NBCU’s ISM FTW?
Earlier this week, Mediaweek ran this article explaining one of NBC Universal’s key strategies going into this year’s upfronts: “integrated sales marketing” (ISM). The article describes that NBCU’s integrated marketing packages are intended to offer potential advertisers additional bang for their buck by maximizing the advertiser’s reach across NBCU holdings, with additional bonus features and advantages.
What exactly does all of this mean? Essentially, NBCU’s emphasis on selling ISM deals focuses on delivering three potential benefits to clients. First, by investing in a package, the client can choose from among NBCU’s television holdings (ranging from broadcast network NBC to cable channels USA, Bravo, Syfy, and more) as locations for their ads. Second, the conglom is offering up their on-air talent as shills, so that the advertiser can produce an ad featuring Biggest Loser‘s Alison Sweeney or Community‘s Ken Jeong. Finally, as part of this all-inclusive package, advertisers have an option to sponsor additional materials, including sweepstakes partnered with the company.
As the videos embedded above suggest, one such ISM deployed in both 2009 and 2010 was a partnership made with Turbo Tax leading up to Tax Day. In addition to those ads featuring NBC stars, the company also sponsored ads throughout NBCU’s holdings, including on The Weather Channel, Bravo’s Millionaire Matchmaker, USA’s Psych, and NBC’s Heroes and Tonight Show. One score even featured a “live” advertisement on Jimmy Fallon. All of these ads referred to the programs during (or channels on) which they aired–starting with some variation of, “So, you’re watching The Weather Channel…did you know…”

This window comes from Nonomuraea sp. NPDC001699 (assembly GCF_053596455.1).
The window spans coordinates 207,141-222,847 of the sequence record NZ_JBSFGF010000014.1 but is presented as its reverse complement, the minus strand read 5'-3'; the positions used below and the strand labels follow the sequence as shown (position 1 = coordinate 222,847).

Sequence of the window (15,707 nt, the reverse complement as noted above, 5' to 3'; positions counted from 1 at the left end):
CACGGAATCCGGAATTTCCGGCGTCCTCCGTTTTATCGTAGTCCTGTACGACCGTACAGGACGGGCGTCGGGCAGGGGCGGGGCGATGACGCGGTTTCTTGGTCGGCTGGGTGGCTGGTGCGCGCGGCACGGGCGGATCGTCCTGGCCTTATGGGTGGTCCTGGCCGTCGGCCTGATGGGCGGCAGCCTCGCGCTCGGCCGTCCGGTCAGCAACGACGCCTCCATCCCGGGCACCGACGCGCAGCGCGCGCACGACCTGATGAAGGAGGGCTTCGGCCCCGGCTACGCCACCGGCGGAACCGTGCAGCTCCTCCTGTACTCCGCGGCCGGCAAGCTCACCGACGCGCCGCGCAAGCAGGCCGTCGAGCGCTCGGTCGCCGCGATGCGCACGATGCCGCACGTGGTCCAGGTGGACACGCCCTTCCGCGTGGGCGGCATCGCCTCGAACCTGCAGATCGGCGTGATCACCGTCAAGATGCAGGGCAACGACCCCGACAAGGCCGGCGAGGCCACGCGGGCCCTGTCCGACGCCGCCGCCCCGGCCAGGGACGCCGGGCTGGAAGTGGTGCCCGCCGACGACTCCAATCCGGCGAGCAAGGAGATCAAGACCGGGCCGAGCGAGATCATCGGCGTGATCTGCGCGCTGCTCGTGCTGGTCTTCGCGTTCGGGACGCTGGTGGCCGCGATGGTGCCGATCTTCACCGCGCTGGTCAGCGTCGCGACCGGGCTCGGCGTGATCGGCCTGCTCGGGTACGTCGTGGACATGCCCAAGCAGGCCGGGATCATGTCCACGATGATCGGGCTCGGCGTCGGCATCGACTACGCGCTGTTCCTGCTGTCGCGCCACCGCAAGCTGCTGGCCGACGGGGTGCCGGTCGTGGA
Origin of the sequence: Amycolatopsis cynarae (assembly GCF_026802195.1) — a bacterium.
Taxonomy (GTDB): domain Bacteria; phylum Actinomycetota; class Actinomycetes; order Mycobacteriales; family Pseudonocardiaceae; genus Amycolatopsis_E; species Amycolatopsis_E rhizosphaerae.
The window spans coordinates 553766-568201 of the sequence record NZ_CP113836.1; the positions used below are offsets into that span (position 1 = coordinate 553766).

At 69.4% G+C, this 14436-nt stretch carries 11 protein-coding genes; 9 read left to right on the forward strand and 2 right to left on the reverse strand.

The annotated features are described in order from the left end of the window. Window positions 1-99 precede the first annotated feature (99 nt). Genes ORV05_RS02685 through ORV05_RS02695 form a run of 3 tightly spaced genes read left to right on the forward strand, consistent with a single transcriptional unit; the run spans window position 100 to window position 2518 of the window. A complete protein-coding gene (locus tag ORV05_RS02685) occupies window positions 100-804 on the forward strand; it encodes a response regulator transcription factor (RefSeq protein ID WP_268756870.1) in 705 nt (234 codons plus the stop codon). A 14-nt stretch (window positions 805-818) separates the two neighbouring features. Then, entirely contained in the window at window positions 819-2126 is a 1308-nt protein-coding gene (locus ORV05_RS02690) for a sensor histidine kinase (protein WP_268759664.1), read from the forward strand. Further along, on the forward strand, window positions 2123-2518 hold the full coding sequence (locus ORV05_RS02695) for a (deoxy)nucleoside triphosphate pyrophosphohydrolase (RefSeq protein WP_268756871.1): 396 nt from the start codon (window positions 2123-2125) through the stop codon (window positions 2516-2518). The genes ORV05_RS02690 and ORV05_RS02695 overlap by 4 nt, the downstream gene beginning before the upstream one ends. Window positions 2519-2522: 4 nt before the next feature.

It’s an interesting project, and one clearly intended to bolster NBCU’s profile, considering its fourth-place standing among other broadcast networks in terms of viewership. By offering additional benefits that may not be possible from other networks (none of which have as large and diverse a system of cable holdings), the conglom clearly hopes to offset its poor performances with audiences. Moreover, in addition to the large-scale sweep of the Turbo Tax example, NBCU also offers more targeted ISMs to advertisers looking to draw female audiences, environmentally-conscious audiences (with the Green is Universal campaign), and health-conscious audiences.
But will it work? Some outlets rightly critique the 2010 Turbo Tax ads as rather lame (they’re not particularly novel or funny)–but also note that the presence of on-air talent within the ad caused them to stop fast-forwarding, which is really a win in and of itself. There seems to be the sense that it’s certainly worth a shot, and NBCU has nothing to lose. By packaging all of their holdings together, they do offer an enticing option unavailable from a lot of their competitors–one advertiser can put together a broad campaign pretty quickly and simply. And the fact that they’re offering the use of their own stars provides added value for the customer without much added expense for NBCU.
Is this the wave of the future? Who knows? But it’s definitely an interesting development in NBCU’s attempts to offset poor performance with strategies designed to draw and keep advertisers.